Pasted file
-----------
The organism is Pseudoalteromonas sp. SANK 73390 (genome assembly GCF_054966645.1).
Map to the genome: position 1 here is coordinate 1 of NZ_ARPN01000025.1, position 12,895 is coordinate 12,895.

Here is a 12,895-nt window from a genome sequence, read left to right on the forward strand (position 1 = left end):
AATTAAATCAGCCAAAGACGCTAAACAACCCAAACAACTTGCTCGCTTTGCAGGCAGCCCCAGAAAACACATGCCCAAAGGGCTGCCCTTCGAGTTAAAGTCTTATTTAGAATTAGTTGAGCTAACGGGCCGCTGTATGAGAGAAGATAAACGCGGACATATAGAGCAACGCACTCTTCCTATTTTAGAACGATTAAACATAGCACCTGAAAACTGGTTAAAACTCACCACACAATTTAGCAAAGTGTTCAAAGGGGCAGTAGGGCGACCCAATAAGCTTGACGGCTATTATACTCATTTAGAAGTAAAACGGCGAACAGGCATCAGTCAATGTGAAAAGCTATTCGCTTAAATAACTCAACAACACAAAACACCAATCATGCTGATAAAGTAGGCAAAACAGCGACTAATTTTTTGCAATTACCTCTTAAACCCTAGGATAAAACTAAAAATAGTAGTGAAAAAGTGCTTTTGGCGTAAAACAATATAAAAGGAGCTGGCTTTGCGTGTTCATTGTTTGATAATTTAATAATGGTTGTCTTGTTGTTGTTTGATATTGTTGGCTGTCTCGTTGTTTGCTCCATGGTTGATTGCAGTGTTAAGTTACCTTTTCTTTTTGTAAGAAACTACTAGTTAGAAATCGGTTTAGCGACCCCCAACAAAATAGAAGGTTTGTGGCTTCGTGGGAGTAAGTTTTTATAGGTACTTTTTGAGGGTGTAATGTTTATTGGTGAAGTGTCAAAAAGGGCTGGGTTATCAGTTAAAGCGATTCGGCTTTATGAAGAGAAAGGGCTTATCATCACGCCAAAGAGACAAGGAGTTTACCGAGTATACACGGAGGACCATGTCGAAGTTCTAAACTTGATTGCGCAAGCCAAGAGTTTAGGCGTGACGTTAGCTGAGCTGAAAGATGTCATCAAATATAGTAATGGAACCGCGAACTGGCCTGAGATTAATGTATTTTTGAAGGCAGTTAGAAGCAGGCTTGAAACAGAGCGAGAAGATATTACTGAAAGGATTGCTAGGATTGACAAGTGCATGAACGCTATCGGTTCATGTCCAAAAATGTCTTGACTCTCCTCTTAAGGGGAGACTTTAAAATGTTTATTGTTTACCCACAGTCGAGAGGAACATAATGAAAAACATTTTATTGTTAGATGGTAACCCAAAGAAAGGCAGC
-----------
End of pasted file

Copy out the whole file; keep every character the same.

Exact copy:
The organism is Pseudoalteromonas sp. SANK 73390 (genome assembly GCF_054966645.1).
Map to the genome: position 1 here is coordinate 1 of NZ_ARPN01000025.1, position 12,895 is coordinate 12,895.

Here is a 12,895-nt window from a genome sequence, read left to right on the forward strand (position 1 = left end):
AATTAAATCAGCCAAAGACGCTAAACAACCCAAACAACTTGCTCGCTTTGCAGGCAGCCCCAGAAAACACATGCCCAAAGGGCTGCCCTTCGAGTTAAAGTCTTATTTAGAATTAGTTGAGCTAACGGGCCGCTGTATGAGAGAAGATAAACGCGGACATATAGAGCAACGCACTCTTCCTATTTTAGAACGATTAAACATAGCACCTGAAAACTGGTTAAAACTCACCACACAATTTAGCAAAGTGTTCAAAGGGGCAGTAGGGCGACCCAATAAGCTTGACGGCTATTATACTCATTTAGAAGTAAAACGGCGAACAGGCATCAGTCAATGTGAAAAGCTATTCGCTTAAATAACTCAACAACACAAAACACCAATCATGCTGATAAAGTAGGCAAAACAGCGACTAATTTTTTGCAATTACCTCTTAAACCCTAGGATAAAACTAAAAATAGTAGTGAAAAAGTGCTTTTGGCGTAAAACAATATAAAAGGAGCTGGCTTTGCGTGTTCATTGTTTGATAATTTAATAATGGTTGTCTTGTTGTTGTTTGATATTGTTGGCTGTCTCGTTGTTTGCTCCATGGTTGATTGCAGTGTTAAGTTACCTTTTCTTTTTGTAAGAAACTACTAGTTAGAAATCGGTTTAGCGACCCCCAACAAAATAGAAGGTTTGTGGCTTCGTGGGAGTAAGTTTTTATAGGTACTTTTTGAGGGTGTAATGTTTATTGGTGAAGTGTCAAAAAGGGCTGGGTTATCAGTTAAAGCGATTCGGCTTTATGAAGAGAAAGGGCTTATCATCACGCCAAAGAGACAAGGAGTTTACCGAGTATACACGGAGGACCATGTCGAAGTTCTAAACTTGATTGCGCAAGCCAAGAGTTTAGGCGTGACGTTAGCTGAGCTGAAAGATGTCATCAAATATAGTAATGGAACCGCGAACTGGCCTGAGATTAATGTATTTTTGAAGGCAGTTAGAAGCAGGCTTGAAACAGAGCGAGAAGATATTACTGAAAGGATTGCTAGGATTGACAAGTGCATGAACGCTATCGGTTCATGTCCAAAAATGTCTTGACTCTCCTCTTAAGGGGAGACTTTAAAATGTTTATTGTTTACCCACAGTCGAGAGGAACATAATGAAAAACATTTTATTGTTAGATGGTAACCCAAAGAAAGGCAGC